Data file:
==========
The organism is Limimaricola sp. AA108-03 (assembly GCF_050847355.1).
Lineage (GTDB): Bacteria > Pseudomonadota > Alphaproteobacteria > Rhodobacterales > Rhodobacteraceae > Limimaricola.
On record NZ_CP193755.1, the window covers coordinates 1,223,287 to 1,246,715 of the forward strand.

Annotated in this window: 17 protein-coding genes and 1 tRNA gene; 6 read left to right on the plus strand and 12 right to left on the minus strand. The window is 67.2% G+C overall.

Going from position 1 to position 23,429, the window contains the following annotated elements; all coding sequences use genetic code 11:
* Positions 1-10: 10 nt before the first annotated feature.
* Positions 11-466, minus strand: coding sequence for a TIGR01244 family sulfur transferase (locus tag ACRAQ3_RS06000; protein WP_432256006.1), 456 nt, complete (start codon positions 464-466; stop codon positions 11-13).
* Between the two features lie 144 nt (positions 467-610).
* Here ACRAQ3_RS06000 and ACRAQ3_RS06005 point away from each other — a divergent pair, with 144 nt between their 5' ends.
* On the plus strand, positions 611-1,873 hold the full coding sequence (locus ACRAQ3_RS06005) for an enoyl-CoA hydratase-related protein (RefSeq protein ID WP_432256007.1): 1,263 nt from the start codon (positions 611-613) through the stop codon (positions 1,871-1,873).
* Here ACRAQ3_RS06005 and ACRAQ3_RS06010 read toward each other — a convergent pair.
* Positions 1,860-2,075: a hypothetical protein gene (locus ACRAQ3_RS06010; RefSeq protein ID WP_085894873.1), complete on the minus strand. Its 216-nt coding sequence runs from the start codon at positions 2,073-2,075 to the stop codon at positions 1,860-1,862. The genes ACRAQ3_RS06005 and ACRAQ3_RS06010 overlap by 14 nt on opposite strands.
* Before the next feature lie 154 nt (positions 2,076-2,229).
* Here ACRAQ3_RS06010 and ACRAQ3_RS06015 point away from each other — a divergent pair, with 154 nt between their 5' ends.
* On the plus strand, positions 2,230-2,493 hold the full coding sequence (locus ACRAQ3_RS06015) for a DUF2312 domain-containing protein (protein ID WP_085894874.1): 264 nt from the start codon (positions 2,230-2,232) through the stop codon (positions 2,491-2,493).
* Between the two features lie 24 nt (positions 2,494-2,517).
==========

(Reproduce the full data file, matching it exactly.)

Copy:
The organism is Limimaricola sp. AA108-03 (assembly GCF_050847355.1).
Lineage (GTDB): Bacteria > Pseudomonadota > Alphaproteobacteria > Rhodobacterales > Rhodobacteraceae > Limimaricola.
On record NZ_CP193755.1, the window covers coordinates 1,223,287 to 1,246,715 of the forward strand.

Annotated in this window: 17 protein-coding genes and 1 tRNA gene; 6 read left to right on the plus strand and 12 right to left on the minus strand. The window is 67.2% G+C overall.

Going from position 1 to position 23,429, the window contains the following annotated elements; all coding sequences use genetic code 11:
* Positions 1-10: 10 nt before the first annotated feature.
* Positions 11-466, minus strand: coding sequence for a TIGR01244 family sulfur transferase (locus tag ACRAQ3_RS06000; protein WP_432256006.1), 456 nt, complete (start codon positions 464-466; stop codon positions 11-13).
* Between the two features lie 144 nt (positions 467-610).
* Here ACRAQ3_RS06000 and ACRAQ3_RS06005 point away from each other — a divergent pair, with 144 nt between their 5' ends.
* On the plus strand, positions 611-1,873 hold the full coding sequence (locus ACRAQ3_RS06005) for an enoyl-CoA hydratase-related protein (RefSeq protein ID WP_432256007.1): 1,263 nt from the start codon (positions 611-613) through the stop codon (positions 1,871-1,873).
* Here ACRAQ3_RS06005 and ACRAQ3_RS06010 read toward each other — a convergent pair.
* Positions 1,860-2,075: a hypothetical protein gene (locus ACRAQ3_RS06010; RefSeq protein ID WP_085894873.1), complete on the minus strand. Its 216-nt coding sequence runs from the start codon at positions 2,073-2,075 to the stop codon at positions 1,860-1,862. The genes ACRAQ3_RS06005 and ACRAQ3_RS06010 overlap by 14 nt on opposite strands.
* Before the next feature lie 154 nt (positions 2,076-2,229).
* Here ACRAQ3_RS06010 and ACRAQ3_RS06015 point away from each other — a divergent pair, with 154 nt between their 5' ends.
* On the plus strand, positions 2,230-2,493 hold the full coding sequence (locus ACRAQ3_RS06015) for a DUF2312 domain-containing protein (protein ID WP_085894874.1): 264 nt from the start codon (positions 2,230-2,232) through the stop codon (positions 2,491-2,493).
* Between the two features lie 24 nt (positions 2,494-2,517).